May 2007 Archives
Sometimes we can read too much into the "meaning" of a particular vote. I found Raul Pangalangan's last column, on the meaning of the Honasan-Trillanes vote, a provocative read. I especially thought this particular passage was right on the money.
By manipulating the various arms of government to harass its enemies and protect its own, the Arroyo government has weakened the rule of law. It has conditioned the people to look to end-results ÃƒÂ¢Ã¢â€šÂ¬Ã¢â‚¬ï¿½ stop corruption, improve education, expand health care, make housing more accessible ÃƒÂ¢Ã¢â€šÂ¬Ã¢â‚¬ï¿½ and be indifferent to the means, constitutional or not. It has lowered the bar, so to speak, that the law has placed to guard against extra-constitutional power grabs.This weakening of the rule of law ÃƒÂ¢Ã¢â€šÂ¬Ã¢â‚¬ï¿½ "culture of impunity," anyone? ÃƒÂ¢Ã¢â€šÂ¬Ã¢â‚¬ï¿½ must be counted as one of the main legacies of the Arroyo administration.
Priest-turned-politician Eddie Panlilio should shut up if he can't prove his allegations that his closest rival, Board Member Lilia "Baby" Pineda, committed fraud in the Pampanga gubernatorial race. As of this writing, Pineda had widened her lead over Panlilio, with the incumbent, Gov. Mark Lapid, coming in third. (Panlilio was proclaimed the winner last nightÃƒÂ¢Ã¢â€šÂ¬Ã¢â‚¬Å"Editor) Panlilio should stop being a crybaby and admit that he lost in a fair fight. He is barking up the wrong tree since Pineda is not the incumbent. I'm not saying Lapid cheated, but the sitting official usually has the capability to cheat because of power and machinery.Now, who should shut up? Thank you for telling Father Panlilio to stop being a crybaby, because as of the moment, all his tears are of joy! And who are you to say that Baby Pineda has no capacity to cheat? Come on, I am from Pampanga and I really don't know if you live here. Mr. Tulfo, I think you're the one barking at the wrong tree; anyway, dogs really do that sometimes. The next time you write about the results of elections, see to it that you have correctly seen the COCs. What gave you the idea that Baby Pineda won? Strange, really strange. I will just wait for the apology that you will address to Father Ed. Learn your lesson. Thank you. -- Raffy Punzalan Simbol, Arayat, Pampanga
- What will happen now to Baywalk and the other projects that beautify Manila?
- What will happen to Unibersidad de Manila (formerly City College of Manila)? Will it go back to the old PNB building along Escolta?
- Are we going to see a radical change in governance?
ASIAN foreign observers expressed deep regret over the failure of the Commission on Elections (Comelec) to conduct peaceful, honest and orderly elections last May 14 in the six provinces of the Autonomous Region of Muslim Mindanao (ARMM).And the observation did not end in ARMM, as I reported on Tingog.com; other reports included: Voters disenfranchised in Tondo, soldiers harassing foreign observers at a Cebu checkpoint, observers being caught in midst of soldiers and crowd in Guimba, blatant cheating and chaos in Lanao Del Sur polls, as well as irregularities in Quezon... Not that any election is perfect, but it seems the international media picked up on Arroyo's statement the other day, and concluded that the election was fairly peaceful. It's good to note, however, that some foreign observers do have confidence that our election process will improve, and one observer also emphasized a move toward computerized elections.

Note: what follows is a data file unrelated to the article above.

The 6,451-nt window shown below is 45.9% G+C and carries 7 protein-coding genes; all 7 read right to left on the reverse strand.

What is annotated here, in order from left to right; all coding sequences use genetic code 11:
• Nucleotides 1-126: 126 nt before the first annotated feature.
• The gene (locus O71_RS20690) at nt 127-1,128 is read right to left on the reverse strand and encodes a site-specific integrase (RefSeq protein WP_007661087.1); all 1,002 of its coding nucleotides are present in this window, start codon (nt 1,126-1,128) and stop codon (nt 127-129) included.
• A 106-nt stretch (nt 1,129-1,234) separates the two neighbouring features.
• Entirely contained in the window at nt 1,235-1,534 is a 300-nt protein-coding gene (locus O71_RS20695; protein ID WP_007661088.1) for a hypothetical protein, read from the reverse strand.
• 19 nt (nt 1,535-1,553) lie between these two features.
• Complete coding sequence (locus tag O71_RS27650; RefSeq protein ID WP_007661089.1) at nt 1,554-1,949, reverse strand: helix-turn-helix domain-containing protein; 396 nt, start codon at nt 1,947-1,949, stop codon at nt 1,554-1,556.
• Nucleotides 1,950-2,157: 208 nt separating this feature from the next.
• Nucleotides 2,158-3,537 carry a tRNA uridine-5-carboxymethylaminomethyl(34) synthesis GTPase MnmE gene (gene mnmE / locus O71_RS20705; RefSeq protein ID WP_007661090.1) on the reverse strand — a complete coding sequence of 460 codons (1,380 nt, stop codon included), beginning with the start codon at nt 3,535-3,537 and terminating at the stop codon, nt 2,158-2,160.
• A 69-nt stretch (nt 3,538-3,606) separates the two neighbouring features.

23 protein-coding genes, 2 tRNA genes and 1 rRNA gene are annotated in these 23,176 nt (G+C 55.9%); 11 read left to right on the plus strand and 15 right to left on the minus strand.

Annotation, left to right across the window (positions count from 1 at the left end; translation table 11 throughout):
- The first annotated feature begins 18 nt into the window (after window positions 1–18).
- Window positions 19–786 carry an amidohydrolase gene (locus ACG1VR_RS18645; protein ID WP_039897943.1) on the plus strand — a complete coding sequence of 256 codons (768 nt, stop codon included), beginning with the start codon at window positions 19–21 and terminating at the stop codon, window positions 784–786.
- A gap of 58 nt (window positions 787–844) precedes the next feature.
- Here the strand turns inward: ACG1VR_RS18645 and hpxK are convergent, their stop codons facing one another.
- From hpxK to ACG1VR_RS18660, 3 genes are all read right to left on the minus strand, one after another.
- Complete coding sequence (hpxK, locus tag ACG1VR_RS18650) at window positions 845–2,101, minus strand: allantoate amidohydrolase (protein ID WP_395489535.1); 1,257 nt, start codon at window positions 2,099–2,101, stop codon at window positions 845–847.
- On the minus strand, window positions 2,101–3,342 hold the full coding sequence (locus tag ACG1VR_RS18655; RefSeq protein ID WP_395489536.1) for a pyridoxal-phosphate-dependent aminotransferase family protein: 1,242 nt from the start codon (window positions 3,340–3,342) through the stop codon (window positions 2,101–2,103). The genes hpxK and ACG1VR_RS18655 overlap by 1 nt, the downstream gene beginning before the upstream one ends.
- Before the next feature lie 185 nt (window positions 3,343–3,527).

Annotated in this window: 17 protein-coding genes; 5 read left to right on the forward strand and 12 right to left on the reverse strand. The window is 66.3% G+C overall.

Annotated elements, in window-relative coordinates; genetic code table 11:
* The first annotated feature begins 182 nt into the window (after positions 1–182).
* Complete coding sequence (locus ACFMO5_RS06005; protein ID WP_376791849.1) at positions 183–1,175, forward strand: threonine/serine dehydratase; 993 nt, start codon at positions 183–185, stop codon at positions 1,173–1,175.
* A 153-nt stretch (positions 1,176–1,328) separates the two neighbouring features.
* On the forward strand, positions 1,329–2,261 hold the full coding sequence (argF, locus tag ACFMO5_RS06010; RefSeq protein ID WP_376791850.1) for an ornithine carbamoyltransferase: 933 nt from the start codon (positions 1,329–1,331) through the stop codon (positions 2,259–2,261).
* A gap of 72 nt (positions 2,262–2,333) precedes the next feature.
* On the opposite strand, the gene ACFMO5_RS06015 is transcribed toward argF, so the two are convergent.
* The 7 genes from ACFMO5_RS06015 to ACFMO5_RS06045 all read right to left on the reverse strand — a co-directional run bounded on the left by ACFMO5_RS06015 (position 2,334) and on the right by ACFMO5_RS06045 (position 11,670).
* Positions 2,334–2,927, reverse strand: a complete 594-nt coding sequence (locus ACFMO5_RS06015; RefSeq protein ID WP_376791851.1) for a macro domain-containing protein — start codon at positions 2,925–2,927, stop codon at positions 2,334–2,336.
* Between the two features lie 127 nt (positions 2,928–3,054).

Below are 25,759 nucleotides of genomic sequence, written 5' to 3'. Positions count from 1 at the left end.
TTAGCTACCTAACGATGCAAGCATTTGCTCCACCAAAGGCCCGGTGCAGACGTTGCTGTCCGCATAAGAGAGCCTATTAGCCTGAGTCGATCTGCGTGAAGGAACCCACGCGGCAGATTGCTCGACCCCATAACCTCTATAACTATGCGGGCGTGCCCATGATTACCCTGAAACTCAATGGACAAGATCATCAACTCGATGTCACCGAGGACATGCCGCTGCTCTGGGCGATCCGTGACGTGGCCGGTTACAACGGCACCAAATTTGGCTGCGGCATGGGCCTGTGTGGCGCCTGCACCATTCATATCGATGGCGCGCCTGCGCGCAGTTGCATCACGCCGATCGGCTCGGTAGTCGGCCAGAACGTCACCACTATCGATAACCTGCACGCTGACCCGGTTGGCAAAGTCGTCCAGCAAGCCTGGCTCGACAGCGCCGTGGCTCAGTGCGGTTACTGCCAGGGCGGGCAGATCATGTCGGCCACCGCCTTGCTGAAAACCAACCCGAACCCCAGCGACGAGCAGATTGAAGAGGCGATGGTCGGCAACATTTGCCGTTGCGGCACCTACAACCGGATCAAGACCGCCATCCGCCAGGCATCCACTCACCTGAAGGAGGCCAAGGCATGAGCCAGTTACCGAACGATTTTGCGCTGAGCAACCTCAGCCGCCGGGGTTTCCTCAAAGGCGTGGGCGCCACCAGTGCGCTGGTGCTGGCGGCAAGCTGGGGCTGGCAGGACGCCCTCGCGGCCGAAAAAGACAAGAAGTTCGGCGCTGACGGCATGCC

In a democracy, it's the will of the majority that decides to vote, that counts.
The other interesting thing is, is it premature to write the obituary on the command vote? In 1998, I wrote that as far as presidential elections were concerned, the days of party machinery determining the outcome were over (the aberration would prove to be 2004: and that was a questionable election). This election marks 100 years since we've had lower house elections; and 66 years since the first national senatorial election. We are only a young democracy in terms of our personal memories. I've put together a summary of the elections from 1907-2004, and it is in the context of all these past races that the present one should be considered. Please take a look (unfortunately, 1971 is a kind of "ghost year," I've never been able to find the House results for that year, though we have the Senate results).
The Commission on Elections has asked the two television networks ABS-CBN and GMA 7 to stop the quick counts as they are "unauthorized."Details to follow. Keep visiting the Eleksyon 2007 running account for updates.
Educator Bro. Manny de Leon said the emerging poll results would indicate that popularity alone would not spell victory in an election. He said that Custodio was no match to Pacquiao in popularity but she compensated for that weakness by using her solid machinery. "The political machinery of the Antoninos is still strong. They had a well-organized campaign down to the purok level and they sustained it up to the finish line," De Leon said. "I am inclined to believe that people want nothing but real change. But we have no choice. The people are wise enough to vote for (one) who is more competent." According to De Leon, another drawback of Pacquiao's political bid was the perception that he was a yes-man of Malacañang. De Leon's view was supported by Fr. Angel Buenavides, spokesperson of the Diocese of Marbel.Counterintuitive democracy The second observation to be made is the decline in the voters' turnout which is pegged at 75%, down from 77% in 2004 and 85% in 2001. This also goes for the overseas absentee voters where there is a drastic drop from 65% in 2004 to a dismal 15% now. A caveat has to be made about the OAV however, since voter mobility (workers moving from one country to another) is one major reason why a lot didn't get to vote. Citing some articles now,